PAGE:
My rating: 3 of 5 stars
Publication Date: March 1st 2012
Publisher: Harry N. Abrams
Point of View: 1st Person & Masculine
Recommended Age: 13+
Genres & Themes: Young Adult, Contemporary, High School, Friendship, Cancer, Humor
Greg Gaines is the last master of high school espionage, able to disappear at will into any social environment. He has only one friend, Earl, and together they spend their time making movies, their own incomprehensible versions of Coppola and Herzog cult classics.
Until Greg’s mother forces him to rekindle his childhood friendship with Rachel.
Rachel has been diagnosed with leukemia—-cue extreme adolescent awkwardness—-but a parental mandate has been issued and must be obeyed. When Rachel stops treatment, Greg and Earl decide the thing to do is to make a film for her, which turns into the Worst Film Ever Made and becomes a turning point in each of their lives.
And all at once Greg must abandon invisibility and stand in the spotlight.
It’s rare for me not to know what to say about a book. And I guess I do know what to say about this one, but my thoughts are very different from other people, so just keep in mind that we all perceive things, characters, scenes, etc. differently.
Greg is a liar.
A big, fat liar, he would correct me.
From the beginning, he is lying to us. He says that his meeting Rachel who suffers from leukemia didn’t change anything inside him. He says he didn’t learn anything from this experience he lived and that in no way has it changed his way of looking at things – cancer, death, friendship, life, etc.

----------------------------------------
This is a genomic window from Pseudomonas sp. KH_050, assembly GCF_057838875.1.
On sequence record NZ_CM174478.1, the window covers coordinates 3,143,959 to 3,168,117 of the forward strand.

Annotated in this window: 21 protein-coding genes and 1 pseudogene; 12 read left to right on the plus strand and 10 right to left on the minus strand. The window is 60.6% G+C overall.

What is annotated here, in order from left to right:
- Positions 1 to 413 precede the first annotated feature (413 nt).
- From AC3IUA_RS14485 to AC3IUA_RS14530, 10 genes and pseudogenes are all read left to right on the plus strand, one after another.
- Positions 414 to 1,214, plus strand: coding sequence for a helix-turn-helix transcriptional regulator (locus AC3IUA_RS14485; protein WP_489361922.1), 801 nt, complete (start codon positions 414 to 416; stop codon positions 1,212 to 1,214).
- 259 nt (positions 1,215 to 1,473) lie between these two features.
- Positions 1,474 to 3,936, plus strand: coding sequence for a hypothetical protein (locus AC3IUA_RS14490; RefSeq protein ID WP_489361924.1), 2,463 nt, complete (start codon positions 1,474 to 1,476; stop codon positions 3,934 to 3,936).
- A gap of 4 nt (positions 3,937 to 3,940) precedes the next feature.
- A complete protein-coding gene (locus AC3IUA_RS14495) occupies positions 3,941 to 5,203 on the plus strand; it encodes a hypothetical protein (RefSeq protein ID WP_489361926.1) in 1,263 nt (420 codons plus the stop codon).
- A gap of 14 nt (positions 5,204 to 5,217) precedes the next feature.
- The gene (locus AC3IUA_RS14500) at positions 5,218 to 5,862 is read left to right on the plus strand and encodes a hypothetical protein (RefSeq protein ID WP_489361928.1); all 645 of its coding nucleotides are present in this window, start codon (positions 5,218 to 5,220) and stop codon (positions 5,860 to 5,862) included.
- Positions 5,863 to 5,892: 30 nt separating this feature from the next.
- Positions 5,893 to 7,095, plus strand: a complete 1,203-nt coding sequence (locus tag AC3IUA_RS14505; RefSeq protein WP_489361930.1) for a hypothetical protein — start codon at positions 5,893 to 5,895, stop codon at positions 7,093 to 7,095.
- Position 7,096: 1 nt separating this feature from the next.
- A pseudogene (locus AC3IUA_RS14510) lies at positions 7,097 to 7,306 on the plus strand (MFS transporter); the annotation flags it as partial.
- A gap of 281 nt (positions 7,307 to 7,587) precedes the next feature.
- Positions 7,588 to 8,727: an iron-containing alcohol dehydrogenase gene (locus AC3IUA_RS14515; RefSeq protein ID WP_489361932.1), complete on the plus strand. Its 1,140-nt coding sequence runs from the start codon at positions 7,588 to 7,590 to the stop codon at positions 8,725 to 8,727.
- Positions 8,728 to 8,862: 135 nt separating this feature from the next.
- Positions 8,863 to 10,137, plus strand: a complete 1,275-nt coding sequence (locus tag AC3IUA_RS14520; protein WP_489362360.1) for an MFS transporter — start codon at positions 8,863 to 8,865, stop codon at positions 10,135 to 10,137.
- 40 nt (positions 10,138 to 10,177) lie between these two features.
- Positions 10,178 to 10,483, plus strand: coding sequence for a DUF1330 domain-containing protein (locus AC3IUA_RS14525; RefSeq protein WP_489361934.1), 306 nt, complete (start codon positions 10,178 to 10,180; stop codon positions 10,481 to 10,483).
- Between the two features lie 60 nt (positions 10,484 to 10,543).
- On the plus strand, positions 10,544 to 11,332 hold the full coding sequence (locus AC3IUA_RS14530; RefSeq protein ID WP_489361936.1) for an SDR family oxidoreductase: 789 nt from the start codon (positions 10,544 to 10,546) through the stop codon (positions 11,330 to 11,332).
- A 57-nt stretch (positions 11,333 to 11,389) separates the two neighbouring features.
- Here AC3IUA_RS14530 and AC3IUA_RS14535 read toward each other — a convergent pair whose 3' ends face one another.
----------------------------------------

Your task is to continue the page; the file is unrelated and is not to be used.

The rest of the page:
He even says it: I learned absolutely nothing from Rachel’s leukemia.
But those are lies. He’s so in denial it made me furious.
He’s not in touch with his emotions. He’s the type of person who wants to steer clear of altercations at all cost. To make his life simpler, he even decides to befriend everyone at school, without really befriending them, so he could steer clear of any drama befalling him, too.
Now I liked him. I really did. I thought he was adorably goofy and awkward. He doesn’t share my type of humour, but that doesn’t mean I didn’t find this book entertaining.
It is. I was always a huge fan of ‘‘special novels’’ I like to call them. The ones that defy the idea of what a novel should consist of. The ones that aren’t always written in paragraphs and very often use book-related props: letters, bullet points, various fonts, etc.
I liked its original narration and Greg himself. Though I couldn’t agree with him all the time and I still don’t, he’s a kid a small part of me could connect with.
The part that doesn’t know where it belongs in this life. What to study? What school to choose? Where to go and what to do? He and I are very different people and we probably would never be friends, but I can say that he’s a good kid.
Most of the dialogs make sense – thank god – and the humour in form of figures of speech is not hard to decrypt and even the writing is somewhat enjoyable.
BUT THE PLOT, or rather the lack of it, may get on your nerves. The book is fairly fast-paced and interestingly put together (with all of them book-related props) to not lose interest in it, but it does leave the reader thinking, ‘‘Is that it, motherfucker?’’
Yup, that’s it.
I wish you all the best, Greg.